Mechanical stimulation of
osteocytes and regulation of
The studies described in this thesis were carried out at the section Oral Cell
Biology of the Academic Centre Dentistry Amsterdam (ACTA), University of
Amsterdam and VU University Amsterdam, Research Institute MOVE,
Amsterdam, The Netherlands. The work of R.N. Kulkarni was supported by a
grant from the University of Amsterdam.
Printing of this thesis has been supported by:
Nederlandse Vereniging voor Calcium- en Botstofwisseling (NVCB)
Netherlands Institute for Dental Sciences (IOT)
© Rishikesh Nandkumar Kulkarni, 2012. All rights reserved.
No part of this book may be reproduced, stored in retrievable system, or
transmitted in any form or by any means, mechanical, photo-copying, recording,
or otherwise, without the prior written permission of the holder of copyright.
Printed by Ipskamp drukkers B.V., Enschede, The Netherlands (2012)
Cover design by Vinodhkumar R and Rishikesh Kulkarni
Mechanical stimulation of
osteocytes and regulation of
ter verkrijging van de graad Doctor aan
de Vrije Universiteit Amsterdam,
op gezag van de rector magnificus
prof.dr. L.M. Bouter,
in het openbaar te verdedigen
ten overstaan van de promotiecommissie
van de Faculteit der Tandheelkunde
op maandag 4 juni 2012 om 15.45 uur
in het auditorium van de universiteit,
De Boelelaan 1105
Rishikesh Nandkumar Kulkarni
geboren te Parali, India
promotoren: prof.dr. J. Klein Nulend
prof.dr. V. Everts
copromotor: dr. A.D. Bakker
Dedicated to my mother
Sou. Rajani Kulkarni
Shri. Nandkumar Kulkarni
CHAPTER 1: General Introduction 9
CHAPTER 2: Inhibition of Osteoclastogenesis by Mechanically Loaded 19
Osteocytes: Involvement of MEPE
CHAPTER 3: MT1-MMP Modulates the Mechanosensitivity of Osteocytes 41
CHAPTER 4: Mechanical Loading Prevents the Stimulating Effect of 61
IL-1β on Osteocyte-Modulated Osteoclastogenesis
CHAPTER 5: IL-6 Stimulates Osteocytes to Produce Factors that Increase 81
Osteoblast Differentiation but Not Osteocyte-Mediated
CHAPTER 6: Mechano-response of Osteocytes In Situ in an Ex Vivo 109
Mechanical Loading Model of Murine Fibula
CHAPTER 7: General Discussion 127
GENERAL SUMMARY 139
ALGEMENE SAMENVATTING 143
THANK YOU, DHANYAWAD, DANK JULLIE WEL 148
CURRICULUM VITAE 151
Bone is a living tissue that is remodeled throughout life. This is accomplished by
so-called basic multicellular units (BMUs), consisting of osteoclasts and
osteoblasts acting in a coordinated fashion to resorb existing bone and form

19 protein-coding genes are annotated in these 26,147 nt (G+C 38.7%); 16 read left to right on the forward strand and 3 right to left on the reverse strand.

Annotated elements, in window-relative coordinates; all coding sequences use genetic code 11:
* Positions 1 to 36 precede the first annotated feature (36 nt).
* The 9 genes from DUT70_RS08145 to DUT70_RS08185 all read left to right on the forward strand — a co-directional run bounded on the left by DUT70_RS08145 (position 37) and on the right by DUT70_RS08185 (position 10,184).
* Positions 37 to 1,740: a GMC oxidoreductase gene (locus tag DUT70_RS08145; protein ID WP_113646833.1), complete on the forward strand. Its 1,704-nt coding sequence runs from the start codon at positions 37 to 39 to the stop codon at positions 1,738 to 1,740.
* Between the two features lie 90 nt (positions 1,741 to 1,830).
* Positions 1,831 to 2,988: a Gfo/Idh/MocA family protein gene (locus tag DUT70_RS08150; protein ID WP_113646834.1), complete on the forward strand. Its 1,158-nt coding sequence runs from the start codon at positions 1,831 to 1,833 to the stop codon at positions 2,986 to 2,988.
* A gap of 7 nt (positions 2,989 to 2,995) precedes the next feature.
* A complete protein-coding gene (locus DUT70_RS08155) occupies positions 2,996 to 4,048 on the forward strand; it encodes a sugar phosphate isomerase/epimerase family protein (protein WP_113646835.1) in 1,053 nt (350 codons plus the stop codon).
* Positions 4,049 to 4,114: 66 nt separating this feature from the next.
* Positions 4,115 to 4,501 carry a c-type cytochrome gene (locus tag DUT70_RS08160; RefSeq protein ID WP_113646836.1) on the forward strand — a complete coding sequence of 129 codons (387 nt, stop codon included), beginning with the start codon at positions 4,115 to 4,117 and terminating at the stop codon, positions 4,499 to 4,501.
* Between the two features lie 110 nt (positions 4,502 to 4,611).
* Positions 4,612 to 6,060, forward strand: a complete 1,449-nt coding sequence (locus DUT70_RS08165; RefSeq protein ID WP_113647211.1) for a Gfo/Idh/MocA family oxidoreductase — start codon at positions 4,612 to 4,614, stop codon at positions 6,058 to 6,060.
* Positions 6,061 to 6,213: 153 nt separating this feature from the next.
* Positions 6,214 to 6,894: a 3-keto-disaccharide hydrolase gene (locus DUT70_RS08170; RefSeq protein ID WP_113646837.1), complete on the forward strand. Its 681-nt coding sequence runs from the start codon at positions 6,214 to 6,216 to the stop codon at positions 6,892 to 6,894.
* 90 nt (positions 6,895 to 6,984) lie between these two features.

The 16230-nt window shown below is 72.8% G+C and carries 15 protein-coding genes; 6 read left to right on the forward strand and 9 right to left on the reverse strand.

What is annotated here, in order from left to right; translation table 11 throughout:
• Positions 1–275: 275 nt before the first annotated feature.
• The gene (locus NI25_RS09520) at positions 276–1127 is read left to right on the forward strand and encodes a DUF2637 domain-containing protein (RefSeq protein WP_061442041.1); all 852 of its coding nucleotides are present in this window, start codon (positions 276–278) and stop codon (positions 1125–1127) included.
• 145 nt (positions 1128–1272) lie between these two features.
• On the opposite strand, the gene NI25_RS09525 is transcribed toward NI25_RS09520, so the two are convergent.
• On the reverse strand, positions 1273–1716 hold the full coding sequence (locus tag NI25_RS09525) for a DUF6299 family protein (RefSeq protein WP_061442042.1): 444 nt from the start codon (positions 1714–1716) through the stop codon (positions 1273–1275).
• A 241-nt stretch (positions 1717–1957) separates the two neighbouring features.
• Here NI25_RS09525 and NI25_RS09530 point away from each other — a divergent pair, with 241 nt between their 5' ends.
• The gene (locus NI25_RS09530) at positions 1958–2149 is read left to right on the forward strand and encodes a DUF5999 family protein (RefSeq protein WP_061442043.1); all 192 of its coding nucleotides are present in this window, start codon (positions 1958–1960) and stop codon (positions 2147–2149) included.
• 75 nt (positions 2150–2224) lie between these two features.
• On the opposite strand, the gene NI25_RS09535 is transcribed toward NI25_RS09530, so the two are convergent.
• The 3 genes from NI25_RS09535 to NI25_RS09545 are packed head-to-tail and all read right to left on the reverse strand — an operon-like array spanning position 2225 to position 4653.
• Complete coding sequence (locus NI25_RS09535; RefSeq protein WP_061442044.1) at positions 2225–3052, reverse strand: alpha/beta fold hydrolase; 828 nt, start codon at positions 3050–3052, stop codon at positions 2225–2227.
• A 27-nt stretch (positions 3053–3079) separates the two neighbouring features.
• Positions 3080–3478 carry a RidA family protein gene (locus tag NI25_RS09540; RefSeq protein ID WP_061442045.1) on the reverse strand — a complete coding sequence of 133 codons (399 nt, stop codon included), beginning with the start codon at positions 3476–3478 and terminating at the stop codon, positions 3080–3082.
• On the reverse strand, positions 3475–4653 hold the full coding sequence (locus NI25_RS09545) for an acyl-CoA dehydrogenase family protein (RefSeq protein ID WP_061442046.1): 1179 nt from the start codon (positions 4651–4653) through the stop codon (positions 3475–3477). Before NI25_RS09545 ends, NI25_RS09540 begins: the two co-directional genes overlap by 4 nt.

new bone. Remodeling allows bone tissue to adapt its internal structure and
mass to mechanical demands to ensure maximal strength with minimal bone
mass1-4. The osteoclasts start to dig a tunnel through compact bone, and the
osteoblasts refill the tunnel. The alignment of secondary osteons along the
dominant loading direction suggests that remodeling is guided by mechanical
strain, indicating that mechanical adaptation occurs throughout life at each
Osteocytes, the bone mechanosensors, are very sensitive to
mechanical strain applied to intact bone tissue7-11. Computational models have
shown that cells lying at the surface of bone, such as osteoblasts and bone
lining cells, would be less sensitive to changes in the loading pattern than the
osteocytes, embedded within the calcified matrix12,13. Importantly, targeted
ablation of osteocytes in mice disturbs the adaptation of bone to mechanical
loading11. Burger et al.5 has proposed that alignment during remodeling occurs
as a result of different canalicular flow patterns around the tip of the cutting
cone and reversal zone during loading. Low canalicular flow around the tip of
the cutting cone reduces nitric oxide (NO) production by local osteocytes
thereby causing their apoptosis. Studies in growing bone report that osteocyte
apoptosis is associated with osteoclastic resorption14,15. Osteocyte apoptosis
attracts osteoclasts, leading to further excavation of bone in the direction of
loading. At the transition between cutting cone and reversal zone, enhanced
canalicular flow stimulates osteocytes to release NO, which induces osteoclast
retraction from the bone surface. Together a treadmill exists of attaching and
detaching osteoclasts in the tip and the periphery of the cutting cone, and the
digging of a tunnel in the direction of mechanical loading. It has been shown in
cell culture experiments, that osteocytes produce high levels of NO in response
to mechanical loading16-19, and to a localized mechanical loading on the single
osteocyte level20. NO is a short-lived highly reactive free radical involved in
several biological processes, including the regulation of bone metabolism. NO
mediates the inhibition of osteoclast activity after mechanical loading of bone21,
and adaptive bone formation in vivo22. It is largely unknown which signaling
molecules, either dependent or independent of NO, are produced by
mechanically stimulated osteocytes that regulate osteoclastogenesis.
This thesis focuses on the understanding of how mechanically
stimulated osteocytes regulate osteoclastogenesis. The aim was to identify
signaling molecules produced by mechanically stimulated osteocytes that affect
osteoclastogenesis. Since mechanosensation is a vital phenomenon for survival
of osteocytes and eventually in the inhibition of osteoclastogenesis, we also
aimed to identify molecules that affect osteocyte mechanosensitivity.
Osteoclasts are multinucleated cells that arise from haemopoietic cells
of the monocyte/macrophage lineage23,24. Osteoclast formation in vivo is
thought to be induced by direct cell–cell contact of pre-osteoblastic/stromal cells
with monocyte/macrophage osteoclast precursors23,25. Osteoblast lineage cells